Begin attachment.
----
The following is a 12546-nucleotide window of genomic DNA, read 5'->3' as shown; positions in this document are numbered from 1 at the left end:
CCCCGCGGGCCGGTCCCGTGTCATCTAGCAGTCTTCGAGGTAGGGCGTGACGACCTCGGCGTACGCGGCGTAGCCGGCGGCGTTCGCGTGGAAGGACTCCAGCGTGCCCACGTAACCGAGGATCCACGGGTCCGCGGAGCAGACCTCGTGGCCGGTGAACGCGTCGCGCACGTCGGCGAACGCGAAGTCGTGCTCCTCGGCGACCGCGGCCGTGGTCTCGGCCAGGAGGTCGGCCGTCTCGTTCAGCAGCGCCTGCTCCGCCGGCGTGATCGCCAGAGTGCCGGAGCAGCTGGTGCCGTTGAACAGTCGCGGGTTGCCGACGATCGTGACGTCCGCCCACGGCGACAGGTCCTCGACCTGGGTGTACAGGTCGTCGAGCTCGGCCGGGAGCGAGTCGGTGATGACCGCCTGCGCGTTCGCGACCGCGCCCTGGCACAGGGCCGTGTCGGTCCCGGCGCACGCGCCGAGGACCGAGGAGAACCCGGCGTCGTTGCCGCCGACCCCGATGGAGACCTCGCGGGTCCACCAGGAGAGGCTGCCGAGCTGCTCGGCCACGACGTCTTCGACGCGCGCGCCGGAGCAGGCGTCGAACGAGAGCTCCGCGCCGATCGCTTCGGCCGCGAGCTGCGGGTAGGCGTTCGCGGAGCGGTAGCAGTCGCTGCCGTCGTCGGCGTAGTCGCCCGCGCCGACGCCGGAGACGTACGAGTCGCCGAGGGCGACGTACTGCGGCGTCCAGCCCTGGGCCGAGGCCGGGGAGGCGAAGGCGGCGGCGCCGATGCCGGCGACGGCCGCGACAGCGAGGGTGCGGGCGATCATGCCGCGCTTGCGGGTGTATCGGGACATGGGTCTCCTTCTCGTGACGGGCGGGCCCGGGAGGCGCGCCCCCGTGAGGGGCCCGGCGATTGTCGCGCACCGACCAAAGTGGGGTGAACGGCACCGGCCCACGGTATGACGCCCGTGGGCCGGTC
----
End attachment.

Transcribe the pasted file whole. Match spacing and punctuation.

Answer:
The following is a 12546-nucleotide window of genomic DNA, read 5'->3' as shown; positions in this document are numbered from 1 at the left end:
CCCCGCGGGCCGGTCCCGTGTCATCTAGCAGTCTTCGAGGTAGGGCGTGACGACCTCGGCGTACGCGGCGTAGCCGGCGGCGTTCGCGTGGAAGGACTCCAGCGTGCCCACGTAACCGAGGATCCACGGGTCCGCGGAGCAGACCTCGTGGCCGGTGAACGCGTCGCGCACGTCGGCGAACGCGAAGTCGTGCTCCTCGGCGACCGCGGCCGTGGTCTCGGCCAGGAGGTCGGCCGTCTCGTTCAGCAGCGCCTGCTCCGCCGGCGTGATCGCCAGAGTGCCGGAGCAGCTGGTGCCGTTGAACAGTCGCGGGTTGCCGACGATCGTGACGTCCGCCCACGGCGACAGGTCCTCGACCTGGGTGTACAGGTCGTCGAGCTCGGCCGGGAGCGAGTCGGTGATGACCGCCTGCGCGTTCGCGACCGCGCCCTGGCACAGGGCCGTGTCGGTCCCGGCGCACGCGCCGAGGACCGAGGAGAACCCGGCGTCGTTGCCGCCGACCCCGATGGAGACCTCGCGGGTCCACCAGGAGAGGCTGCCGAGCTGCTCGGCCACGACGTCTTCGACGCGCGCGCCGGAGCAGGCGTCGAACGAGAGCTCCGCGCCGATCGCTTCGGCCGCGAGCTGCGGGTAGGCGTTCGCGGAGCGGTAGCAGTCGCTGCCGTCGTCGGCGTAGTCGCCCGCGCCGACGCCGGAGACGTACGAGTCGCCGAGGGCGACGTACTGCGGCGTCCAGCCCTGGGCCGAGGCCGGGGAGGCGAAGGCGGCGGCGCCGATGCCGGCGACGGCCGCGACAGCGAGGGTGCGGGCGATCATGCCGCGCTTGCGGGTGTATCGGGACATGGGTCTCCTTCTCGTGACGGGCGGGCCCGGGAGGCGCGCCCCCGTGAGGGGCCCGGCGATTGTCGCGCACCGACCAAAGTGGGGTGAACGGCACCGGCCCACGGTATGACGCCCGTGGGCCGGTC